# Perfectly Reversible Heat Engine

Is there a heat engine (except Carnot ones), which gets the heat at the temperature $$T=T_H$$ and exhausts its waste heat at $$T=T_C$$, having an efficiency of $$\mu=1-\frac{T_c}{T_H}$$?

• can you specify what is Tc andTh Sep 29, 2018 at 10:32
• $T_c$ is the temperature which the heat engine gives heat, and $T_H$ is the temperature when the heat engine gets heat. Think of a Carnot Engine.. Sep 29, 2018 at 10:34
• so Tc is temperature of sink and Tʰ is temperature of Source Sep 29, 2018 at 10:38
• @Sourabh This is standard notation for heat engines... Sep 29, 2018 at 10:57
• You are asking about Carnot's Theorem. You should read up on that. Sep 29, 2018 at 11:47

In general, we have the theorem of Clausius stating that in any thermodynamic cycle a system may go through during which arbitrary amounts of $$\delta q_k$$ heat is absorbed from sources that are at fixed temperatures $$T_k$$ this inequality holds: $$\sum_k \frac{\delta q_k}{T_k} \le 0$$.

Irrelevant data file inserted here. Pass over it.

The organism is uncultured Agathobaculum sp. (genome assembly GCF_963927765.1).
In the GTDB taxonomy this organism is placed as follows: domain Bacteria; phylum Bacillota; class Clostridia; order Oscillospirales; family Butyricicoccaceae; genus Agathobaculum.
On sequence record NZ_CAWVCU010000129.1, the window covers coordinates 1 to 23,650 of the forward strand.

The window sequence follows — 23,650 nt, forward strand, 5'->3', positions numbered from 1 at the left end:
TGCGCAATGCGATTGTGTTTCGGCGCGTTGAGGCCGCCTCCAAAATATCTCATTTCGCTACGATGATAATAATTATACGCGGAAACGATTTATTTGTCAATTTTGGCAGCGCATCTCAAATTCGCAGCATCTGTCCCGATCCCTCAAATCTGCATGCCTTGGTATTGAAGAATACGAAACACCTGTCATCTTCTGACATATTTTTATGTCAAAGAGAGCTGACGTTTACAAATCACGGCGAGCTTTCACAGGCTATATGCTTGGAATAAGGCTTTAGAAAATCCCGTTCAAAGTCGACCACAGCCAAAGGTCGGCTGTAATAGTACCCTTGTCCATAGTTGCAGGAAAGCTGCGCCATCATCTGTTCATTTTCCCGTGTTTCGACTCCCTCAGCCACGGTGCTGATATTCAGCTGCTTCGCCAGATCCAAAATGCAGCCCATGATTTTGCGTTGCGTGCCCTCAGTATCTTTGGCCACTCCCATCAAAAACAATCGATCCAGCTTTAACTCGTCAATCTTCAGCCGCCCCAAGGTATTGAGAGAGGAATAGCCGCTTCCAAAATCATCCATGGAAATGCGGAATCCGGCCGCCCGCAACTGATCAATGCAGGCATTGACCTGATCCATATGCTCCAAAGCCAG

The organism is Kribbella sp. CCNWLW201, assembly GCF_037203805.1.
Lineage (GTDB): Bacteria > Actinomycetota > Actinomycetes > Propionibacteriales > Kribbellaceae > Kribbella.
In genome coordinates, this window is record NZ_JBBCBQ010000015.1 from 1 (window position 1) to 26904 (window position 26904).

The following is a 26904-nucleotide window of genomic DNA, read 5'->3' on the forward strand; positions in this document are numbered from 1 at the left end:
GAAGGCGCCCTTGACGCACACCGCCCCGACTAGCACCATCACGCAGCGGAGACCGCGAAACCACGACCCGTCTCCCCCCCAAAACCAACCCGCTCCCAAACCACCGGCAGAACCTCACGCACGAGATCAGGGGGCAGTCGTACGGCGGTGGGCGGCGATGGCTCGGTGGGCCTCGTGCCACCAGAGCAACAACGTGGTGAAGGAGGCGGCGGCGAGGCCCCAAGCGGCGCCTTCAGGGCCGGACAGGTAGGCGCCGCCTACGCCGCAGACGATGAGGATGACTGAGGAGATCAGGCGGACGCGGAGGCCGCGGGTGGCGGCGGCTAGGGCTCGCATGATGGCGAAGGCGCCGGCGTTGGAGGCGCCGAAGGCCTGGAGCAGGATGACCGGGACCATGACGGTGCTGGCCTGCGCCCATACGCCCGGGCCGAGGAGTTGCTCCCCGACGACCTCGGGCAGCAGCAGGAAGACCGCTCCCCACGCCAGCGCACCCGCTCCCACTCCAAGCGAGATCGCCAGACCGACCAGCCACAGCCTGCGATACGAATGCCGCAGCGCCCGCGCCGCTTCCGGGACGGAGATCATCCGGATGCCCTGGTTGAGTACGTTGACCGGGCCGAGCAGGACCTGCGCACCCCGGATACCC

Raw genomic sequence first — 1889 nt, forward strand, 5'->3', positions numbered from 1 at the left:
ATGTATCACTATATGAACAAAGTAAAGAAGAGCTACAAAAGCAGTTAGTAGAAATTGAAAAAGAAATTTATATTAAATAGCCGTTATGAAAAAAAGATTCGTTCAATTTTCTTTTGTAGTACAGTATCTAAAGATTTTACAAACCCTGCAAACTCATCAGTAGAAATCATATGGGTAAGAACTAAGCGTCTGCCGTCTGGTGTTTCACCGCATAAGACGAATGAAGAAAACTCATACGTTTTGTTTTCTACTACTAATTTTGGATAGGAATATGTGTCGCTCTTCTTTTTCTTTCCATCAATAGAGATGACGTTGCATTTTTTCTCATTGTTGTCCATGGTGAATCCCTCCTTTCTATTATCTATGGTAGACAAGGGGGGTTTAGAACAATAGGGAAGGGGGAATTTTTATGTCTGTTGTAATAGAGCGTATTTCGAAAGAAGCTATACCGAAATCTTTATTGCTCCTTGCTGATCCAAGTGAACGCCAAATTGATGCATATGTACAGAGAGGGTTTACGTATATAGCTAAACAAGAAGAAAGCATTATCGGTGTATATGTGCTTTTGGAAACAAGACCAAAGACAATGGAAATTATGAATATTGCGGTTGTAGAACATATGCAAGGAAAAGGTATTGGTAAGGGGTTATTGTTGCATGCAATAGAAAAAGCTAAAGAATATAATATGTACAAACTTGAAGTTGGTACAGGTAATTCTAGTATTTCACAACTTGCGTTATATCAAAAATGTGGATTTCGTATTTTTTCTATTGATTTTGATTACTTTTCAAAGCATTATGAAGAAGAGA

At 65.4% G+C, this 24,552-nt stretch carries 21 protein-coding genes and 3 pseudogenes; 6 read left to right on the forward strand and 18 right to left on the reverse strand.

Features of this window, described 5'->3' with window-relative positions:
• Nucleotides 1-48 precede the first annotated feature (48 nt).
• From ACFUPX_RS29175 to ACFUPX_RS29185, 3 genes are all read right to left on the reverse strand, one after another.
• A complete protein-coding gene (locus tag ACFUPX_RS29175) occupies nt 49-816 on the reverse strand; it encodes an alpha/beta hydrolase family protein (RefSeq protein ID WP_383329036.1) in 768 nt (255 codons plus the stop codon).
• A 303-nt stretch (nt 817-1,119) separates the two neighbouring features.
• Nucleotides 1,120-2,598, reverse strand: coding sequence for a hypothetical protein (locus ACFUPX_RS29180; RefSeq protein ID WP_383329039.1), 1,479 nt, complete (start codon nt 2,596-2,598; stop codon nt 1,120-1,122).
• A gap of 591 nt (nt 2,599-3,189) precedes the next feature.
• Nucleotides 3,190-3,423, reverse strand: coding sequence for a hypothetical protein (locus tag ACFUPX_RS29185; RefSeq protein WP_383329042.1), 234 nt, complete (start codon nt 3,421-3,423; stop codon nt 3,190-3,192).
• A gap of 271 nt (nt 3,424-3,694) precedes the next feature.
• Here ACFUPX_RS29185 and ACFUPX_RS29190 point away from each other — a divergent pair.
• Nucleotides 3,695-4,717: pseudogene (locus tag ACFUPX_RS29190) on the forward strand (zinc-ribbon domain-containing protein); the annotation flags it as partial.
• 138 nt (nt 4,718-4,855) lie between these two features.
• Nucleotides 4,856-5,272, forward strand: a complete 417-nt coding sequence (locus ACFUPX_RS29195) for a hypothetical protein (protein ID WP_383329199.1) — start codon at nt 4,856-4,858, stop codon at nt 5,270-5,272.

By definition, a Carnot cycle is a reversible one that has only two heat exchangers and then $$\frac{\delta q_1}{T_1} + \frac{\delta q_2}{T_2} = 0$$. In between the two heat transfers we have adiabatic work stages, and since $$\delta q_1+\delta q_2 + \delta w=0$$ its efficiency is $$\frac{\delta w}{\delta q_1}=1-\frac{T_2}{T_1}$$. So any reversible cycle with two heat sources is performed by a "Carnot engine".
• @Bob_D I think I said something like that, see above "... heat is absorbed from sources that are at fixed temperatures $T_k$", and when there are only two such temperatures we have the Carnot cycle. In this context "fixed" means that the temperature of the heat source does not change during heat transfer, i.e., it has a heat capacity that is ideally infinite, in practice, much larger than anything else. Sep 29, 2018 at 19:12